This probably comes as no surprise, but “selfie” was the Word of the Year in 2013 according to the Oxford English Dictionary. A selfie is defined as “A photograph that one has taken of oneself, typically with a smartphone or webcam and uploaded to a social media website”.
Lately, as a part of working on branding, I take a glimpse at client Facebook images and what they reveal about that person. I find that people don’t really think about how they may come across to others on social media, sometimes at their own expense.
Your employer, your customers, interviewers and even your friends are looking at your pictures and making their own assessments. Have you thought about what they would see and think about you?
There are a lot of people out there who are genuinely obsessed with taking photos of themselves. Hundreds of selfies a day obsessed. I am not talking about that level of selfie taking. These people have problems bigger than branding. This degree of selfie taking has been linked to Narcissism and to Body Dysmorphic Disorder.
A study from researchers at Birmingham Business School on the effects of sharing photos of yourself on Facebook found that people who have higher than normal rates of self sharing had less intimacy in their real lives.
In a recent statement, lead researcher on this study, Dr. David Houghton said:
It’s worth remembering that the information we post to our ‘friends’ on Facebook, actually gets viewed by lots of different categories of people: partners; friends; family; colleagues and acquaintances; and each group seems to take a different view of the information shared.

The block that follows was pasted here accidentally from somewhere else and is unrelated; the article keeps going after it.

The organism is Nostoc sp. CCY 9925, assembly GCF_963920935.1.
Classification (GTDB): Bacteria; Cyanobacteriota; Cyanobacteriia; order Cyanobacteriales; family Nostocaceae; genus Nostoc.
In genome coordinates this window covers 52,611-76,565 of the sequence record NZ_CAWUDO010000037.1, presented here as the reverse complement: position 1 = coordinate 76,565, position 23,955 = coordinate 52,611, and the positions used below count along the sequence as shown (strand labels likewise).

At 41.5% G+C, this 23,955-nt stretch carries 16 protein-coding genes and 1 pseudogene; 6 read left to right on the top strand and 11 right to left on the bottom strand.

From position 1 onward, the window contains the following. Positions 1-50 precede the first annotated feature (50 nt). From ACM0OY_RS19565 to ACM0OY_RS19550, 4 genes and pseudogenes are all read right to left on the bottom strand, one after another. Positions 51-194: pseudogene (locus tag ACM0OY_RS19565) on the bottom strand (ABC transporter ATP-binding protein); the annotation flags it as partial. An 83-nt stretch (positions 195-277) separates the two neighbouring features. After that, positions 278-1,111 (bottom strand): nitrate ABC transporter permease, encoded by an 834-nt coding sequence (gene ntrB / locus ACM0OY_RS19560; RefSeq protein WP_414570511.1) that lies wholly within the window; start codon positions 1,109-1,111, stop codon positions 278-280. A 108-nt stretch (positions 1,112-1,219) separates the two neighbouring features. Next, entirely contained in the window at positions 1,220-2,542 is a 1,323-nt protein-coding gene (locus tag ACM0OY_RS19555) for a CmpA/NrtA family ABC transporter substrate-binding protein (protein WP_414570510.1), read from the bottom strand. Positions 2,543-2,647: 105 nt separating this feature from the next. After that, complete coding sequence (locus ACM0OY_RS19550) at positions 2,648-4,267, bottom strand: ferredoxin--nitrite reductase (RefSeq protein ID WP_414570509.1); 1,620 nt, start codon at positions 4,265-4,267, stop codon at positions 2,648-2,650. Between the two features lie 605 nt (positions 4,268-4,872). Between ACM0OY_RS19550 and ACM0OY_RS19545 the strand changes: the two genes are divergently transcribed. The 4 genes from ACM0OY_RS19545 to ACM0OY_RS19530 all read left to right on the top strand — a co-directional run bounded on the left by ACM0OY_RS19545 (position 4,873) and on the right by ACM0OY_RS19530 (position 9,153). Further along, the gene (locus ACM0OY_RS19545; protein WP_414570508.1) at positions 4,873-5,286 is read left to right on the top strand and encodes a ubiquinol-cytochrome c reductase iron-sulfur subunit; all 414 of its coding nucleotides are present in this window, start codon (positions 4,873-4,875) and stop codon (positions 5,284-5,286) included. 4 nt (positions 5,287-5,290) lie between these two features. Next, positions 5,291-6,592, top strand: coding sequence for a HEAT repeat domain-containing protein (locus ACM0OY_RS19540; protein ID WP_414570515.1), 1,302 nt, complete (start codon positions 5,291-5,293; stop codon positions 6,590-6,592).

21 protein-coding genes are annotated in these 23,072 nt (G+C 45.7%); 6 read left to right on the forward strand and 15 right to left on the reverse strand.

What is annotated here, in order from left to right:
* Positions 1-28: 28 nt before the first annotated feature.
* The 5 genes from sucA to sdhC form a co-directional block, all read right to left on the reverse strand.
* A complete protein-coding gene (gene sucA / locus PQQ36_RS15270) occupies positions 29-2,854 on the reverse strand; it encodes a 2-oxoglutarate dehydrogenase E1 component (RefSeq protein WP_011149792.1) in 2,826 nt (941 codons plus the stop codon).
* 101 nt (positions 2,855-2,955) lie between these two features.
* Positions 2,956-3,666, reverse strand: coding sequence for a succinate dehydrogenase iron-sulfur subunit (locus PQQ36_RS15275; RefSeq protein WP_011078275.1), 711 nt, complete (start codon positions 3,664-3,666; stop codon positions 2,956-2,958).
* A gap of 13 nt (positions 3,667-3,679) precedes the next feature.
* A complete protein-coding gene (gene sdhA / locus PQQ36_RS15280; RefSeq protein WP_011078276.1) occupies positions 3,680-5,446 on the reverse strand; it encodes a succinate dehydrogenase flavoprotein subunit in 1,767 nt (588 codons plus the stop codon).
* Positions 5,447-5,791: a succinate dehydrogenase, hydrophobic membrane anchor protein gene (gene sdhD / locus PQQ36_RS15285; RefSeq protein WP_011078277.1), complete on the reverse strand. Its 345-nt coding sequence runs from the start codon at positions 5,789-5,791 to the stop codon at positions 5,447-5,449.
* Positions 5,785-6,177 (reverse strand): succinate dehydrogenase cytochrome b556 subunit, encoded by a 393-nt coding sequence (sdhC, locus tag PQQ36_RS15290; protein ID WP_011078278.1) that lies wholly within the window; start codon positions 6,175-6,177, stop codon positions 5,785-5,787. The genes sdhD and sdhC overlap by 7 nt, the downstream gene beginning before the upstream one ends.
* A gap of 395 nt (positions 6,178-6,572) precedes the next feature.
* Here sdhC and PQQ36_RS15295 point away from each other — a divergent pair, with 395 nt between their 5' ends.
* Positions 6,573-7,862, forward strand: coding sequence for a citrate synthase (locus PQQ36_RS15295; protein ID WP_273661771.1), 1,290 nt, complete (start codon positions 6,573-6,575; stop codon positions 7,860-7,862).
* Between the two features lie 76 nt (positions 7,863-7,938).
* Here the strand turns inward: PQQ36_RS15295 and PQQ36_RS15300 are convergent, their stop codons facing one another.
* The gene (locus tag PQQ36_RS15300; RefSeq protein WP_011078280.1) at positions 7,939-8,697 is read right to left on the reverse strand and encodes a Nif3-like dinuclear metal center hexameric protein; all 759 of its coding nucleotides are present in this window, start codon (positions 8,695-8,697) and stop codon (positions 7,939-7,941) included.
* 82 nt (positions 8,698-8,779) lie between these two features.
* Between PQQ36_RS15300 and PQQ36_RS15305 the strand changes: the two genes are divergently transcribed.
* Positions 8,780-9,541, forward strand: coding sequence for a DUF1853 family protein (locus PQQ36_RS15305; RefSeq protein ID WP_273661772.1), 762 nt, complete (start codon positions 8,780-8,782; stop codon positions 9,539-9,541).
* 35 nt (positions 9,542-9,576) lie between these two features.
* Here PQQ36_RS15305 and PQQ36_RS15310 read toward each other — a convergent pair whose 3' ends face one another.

People, other than very close friends and relatives, don’t seem to relate well to those who constantly share photos of themselves,
Not all selfie taking is bad. I’ll admit that I occasionally indulge, and I like to see selfies of others. Big brands are now using the selfie phenomenon successfully. In January 2013, about 13 brands on Facebook put the selfie front and center with selfie contests and by December of that year there were more than 207.
On Twitter, selfie contests grew from 252 to 781 during that same period. So, I am not saying to completely stop with the selfies. They are here to stay and can be fun.
I suggest you take a look at your Facebook and Instagram images as a whole, and assess what those images tell someone about what is important in your life. Is who you are reflected in those images? Do the images paint the picture of you that you want people to see?
You should go through your photos and cull them to reflect how you want people to see you. Sometimes all you need to do is to add other types of images that show a more well-rounded picture of yourself, and the breadth of your activities.
It is easy to get stuck on posting one type of picture. A full dose of pics of your new baby or on the other end of the spectrum, of you at parties, may be what’s front and center in your life but hopefully it is not the only thing you have going on.
What are your recommendations for a brand image upgrade?